The role genetics plays in your cancer

Family photo album

About 10% of all cancer is hereditary, meaning it is passed down in the family.

People with certain genetic changes may have a higher risk for certain types of cancer. That’s why it’s important for you to know your family history and understand what you can do to screen for cancer, help prevent it, or detect it in its earliest stages.

​The genetic counselor is a member of your team.

Our cancer genetic counselors serve on your health care team to help you and your family members know the hereditary risks and manage them.

Consider talking with your doctor about this service if you have a family history that includes:

  • Cancer at a young age
  • Two or more separate cancers in the same person
  • Family members with the same or related types of cancer
  • A rare or unusual type of cancer
  • Ten or more colon polyps

What to expect from your visit

A genetic counselor will review your personal and family medical history and talk to you about your cancer risk and whether there is the potential for a hereditary cancer condition. If you currently have or have had cancer, your genetic counselor will discuss your risk of getting a second cancer or a hereditary cancer condition that could impact your cancer treatment.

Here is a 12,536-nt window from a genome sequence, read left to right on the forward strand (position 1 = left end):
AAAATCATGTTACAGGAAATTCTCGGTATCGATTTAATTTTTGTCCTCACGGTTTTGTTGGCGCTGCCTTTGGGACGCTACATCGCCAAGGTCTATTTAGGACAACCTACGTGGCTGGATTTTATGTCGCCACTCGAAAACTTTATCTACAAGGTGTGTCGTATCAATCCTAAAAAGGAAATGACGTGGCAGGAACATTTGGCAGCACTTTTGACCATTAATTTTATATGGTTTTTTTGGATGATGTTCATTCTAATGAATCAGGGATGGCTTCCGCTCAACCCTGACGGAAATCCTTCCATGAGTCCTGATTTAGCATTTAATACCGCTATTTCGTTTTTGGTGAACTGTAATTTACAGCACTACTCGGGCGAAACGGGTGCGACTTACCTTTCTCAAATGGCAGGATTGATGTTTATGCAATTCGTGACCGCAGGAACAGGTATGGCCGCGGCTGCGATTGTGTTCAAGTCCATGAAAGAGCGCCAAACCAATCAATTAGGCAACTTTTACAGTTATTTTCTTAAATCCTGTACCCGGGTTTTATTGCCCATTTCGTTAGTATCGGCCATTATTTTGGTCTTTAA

In some cases, a genetic test may be used to gather more information. The genetic counselor will talk with you about the test’s benefits and limits and whether it’s right for you and your family.

Our counselors will work with you and your family members to discuss how personal and family history of cancer and genetic test results impact each person in the family. This will help each family member in making informed choices about their cancer screening and risk-reducing options. These may involve more frequent cancer screenings, risk-reducing surgery, and/or chemoprevention, which is taking certain medications to reduce the chance of developing specific types of cancer. 

You can help us by coming to your visit prepared with information about:

  • Who in your family has been diagnosed with cancer
  • What type of cancer they had
  • How old they were when diagnosed